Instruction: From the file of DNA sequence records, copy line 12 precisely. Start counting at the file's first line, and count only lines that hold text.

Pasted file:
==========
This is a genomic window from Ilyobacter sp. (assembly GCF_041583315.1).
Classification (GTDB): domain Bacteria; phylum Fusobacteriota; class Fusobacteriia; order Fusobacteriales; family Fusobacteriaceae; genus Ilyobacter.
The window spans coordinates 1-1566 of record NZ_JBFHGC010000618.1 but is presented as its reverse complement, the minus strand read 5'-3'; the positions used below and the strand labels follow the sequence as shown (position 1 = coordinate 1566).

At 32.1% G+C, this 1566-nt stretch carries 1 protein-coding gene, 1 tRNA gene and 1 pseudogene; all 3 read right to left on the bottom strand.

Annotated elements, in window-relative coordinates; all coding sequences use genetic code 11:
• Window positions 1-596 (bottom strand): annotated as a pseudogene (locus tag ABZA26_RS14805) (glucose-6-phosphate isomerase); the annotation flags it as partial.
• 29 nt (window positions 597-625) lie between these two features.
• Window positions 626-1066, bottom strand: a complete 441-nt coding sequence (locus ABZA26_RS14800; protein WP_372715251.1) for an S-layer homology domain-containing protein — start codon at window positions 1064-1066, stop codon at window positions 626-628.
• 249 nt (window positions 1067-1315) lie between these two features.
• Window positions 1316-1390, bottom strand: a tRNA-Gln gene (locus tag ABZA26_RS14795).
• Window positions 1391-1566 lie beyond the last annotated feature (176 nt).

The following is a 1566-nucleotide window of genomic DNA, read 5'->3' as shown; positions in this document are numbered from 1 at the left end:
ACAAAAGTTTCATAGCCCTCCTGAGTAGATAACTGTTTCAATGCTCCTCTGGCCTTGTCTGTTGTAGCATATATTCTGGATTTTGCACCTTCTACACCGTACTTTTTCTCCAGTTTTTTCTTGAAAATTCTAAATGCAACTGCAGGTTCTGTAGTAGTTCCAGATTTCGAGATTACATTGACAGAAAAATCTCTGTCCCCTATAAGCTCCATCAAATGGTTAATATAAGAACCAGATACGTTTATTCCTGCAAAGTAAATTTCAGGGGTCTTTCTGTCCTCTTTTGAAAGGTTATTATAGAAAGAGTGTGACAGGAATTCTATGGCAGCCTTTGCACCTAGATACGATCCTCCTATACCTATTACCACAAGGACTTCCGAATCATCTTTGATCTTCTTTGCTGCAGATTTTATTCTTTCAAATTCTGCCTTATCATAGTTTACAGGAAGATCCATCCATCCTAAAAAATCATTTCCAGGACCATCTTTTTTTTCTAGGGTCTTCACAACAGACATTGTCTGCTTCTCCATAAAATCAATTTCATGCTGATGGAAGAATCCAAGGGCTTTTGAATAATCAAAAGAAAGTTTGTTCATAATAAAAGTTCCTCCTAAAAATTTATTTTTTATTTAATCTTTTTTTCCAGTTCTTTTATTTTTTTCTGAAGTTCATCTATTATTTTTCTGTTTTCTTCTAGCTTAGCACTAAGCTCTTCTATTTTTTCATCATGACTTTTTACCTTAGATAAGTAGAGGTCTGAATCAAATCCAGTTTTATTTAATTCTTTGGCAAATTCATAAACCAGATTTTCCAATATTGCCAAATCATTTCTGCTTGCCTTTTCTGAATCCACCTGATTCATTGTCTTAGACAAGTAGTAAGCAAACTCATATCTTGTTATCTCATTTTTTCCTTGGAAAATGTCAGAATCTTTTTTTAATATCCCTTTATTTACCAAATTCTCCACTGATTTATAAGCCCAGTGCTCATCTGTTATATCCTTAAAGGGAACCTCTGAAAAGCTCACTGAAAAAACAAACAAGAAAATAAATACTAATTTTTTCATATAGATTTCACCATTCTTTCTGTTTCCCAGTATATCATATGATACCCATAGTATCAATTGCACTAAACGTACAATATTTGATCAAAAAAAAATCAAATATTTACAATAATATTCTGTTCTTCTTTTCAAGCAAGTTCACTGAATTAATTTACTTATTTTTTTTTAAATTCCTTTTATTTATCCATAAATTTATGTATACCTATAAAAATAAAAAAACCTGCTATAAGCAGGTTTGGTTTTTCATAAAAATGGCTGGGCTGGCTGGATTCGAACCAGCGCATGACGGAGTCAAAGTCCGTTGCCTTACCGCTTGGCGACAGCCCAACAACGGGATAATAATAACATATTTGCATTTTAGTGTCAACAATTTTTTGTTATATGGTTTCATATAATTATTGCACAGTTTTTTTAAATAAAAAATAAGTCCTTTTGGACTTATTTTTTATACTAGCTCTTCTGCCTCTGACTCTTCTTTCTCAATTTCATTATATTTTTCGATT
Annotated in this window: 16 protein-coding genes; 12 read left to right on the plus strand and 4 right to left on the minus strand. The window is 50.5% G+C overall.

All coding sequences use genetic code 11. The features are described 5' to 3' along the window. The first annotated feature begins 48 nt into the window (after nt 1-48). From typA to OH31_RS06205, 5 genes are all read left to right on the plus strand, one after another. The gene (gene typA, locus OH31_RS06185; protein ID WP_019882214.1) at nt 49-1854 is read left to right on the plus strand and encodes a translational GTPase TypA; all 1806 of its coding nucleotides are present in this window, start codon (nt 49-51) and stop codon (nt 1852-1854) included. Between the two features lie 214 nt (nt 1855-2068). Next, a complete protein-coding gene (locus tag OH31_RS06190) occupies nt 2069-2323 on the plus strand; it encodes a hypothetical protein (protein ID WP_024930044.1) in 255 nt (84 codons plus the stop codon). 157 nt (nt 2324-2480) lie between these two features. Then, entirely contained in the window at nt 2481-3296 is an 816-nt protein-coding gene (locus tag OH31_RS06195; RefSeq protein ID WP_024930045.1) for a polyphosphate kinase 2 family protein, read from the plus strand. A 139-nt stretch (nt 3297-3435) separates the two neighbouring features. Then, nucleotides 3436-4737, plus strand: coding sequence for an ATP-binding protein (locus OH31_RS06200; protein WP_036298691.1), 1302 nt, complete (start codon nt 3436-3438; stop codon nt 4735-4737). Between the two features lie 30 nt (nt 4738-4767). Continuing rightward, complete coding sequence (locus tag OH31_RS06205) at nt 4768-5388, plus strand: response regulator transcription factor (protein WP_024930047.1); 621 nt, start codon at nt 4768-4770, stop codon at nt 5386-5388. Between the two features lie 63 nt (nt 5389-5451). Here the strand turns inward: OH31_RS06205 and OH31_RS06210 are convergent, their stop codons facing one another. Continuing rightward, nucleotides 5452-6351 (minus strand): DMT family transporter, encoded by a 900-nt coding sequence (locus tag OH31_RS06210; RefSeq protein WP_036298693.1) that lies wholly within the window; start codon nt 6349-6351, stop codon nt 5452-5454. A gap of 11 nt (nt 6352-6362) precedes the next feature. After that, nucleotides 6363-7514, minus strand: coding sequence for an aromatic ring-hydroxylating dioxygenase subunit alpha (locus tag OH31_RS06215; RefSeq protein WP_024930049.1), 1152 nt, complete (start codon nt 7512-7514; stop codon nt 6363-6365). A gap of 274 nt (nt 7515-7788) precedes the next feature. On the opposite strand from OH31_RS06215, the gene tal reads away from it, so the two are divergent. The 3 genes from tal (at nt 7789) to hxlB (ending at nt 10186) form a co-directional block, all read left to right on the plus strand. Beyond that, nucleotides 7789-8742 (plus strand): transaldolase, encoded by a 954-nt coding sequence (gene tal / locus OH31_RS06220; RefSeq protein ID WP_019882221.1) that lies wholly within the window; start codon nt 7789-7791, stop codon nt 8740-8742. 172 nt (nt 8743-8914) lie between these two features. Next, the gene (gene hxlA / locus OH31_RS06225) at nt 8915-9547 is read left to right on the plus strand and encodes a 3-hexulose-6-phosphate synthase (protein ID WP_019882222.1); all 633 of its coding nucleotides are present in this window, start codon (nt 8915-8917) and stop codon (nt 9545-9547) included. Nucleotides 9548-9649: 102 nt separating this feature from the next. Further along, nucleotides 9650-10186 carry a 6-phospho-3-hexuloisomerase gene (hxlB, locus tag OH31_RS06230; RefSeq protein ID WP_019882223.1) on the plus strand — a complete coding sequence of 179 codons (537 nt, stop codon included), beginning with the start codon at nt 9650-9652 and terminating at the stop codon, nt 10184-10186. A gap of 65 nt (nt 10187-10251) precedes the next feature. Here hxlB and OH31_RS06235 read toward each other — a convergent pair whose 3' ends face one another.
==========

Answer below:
The following is a 1566-nucleotide window of genomic DNA, read 5'->3' as shown; positions in this document are numbered from 1 at the left end: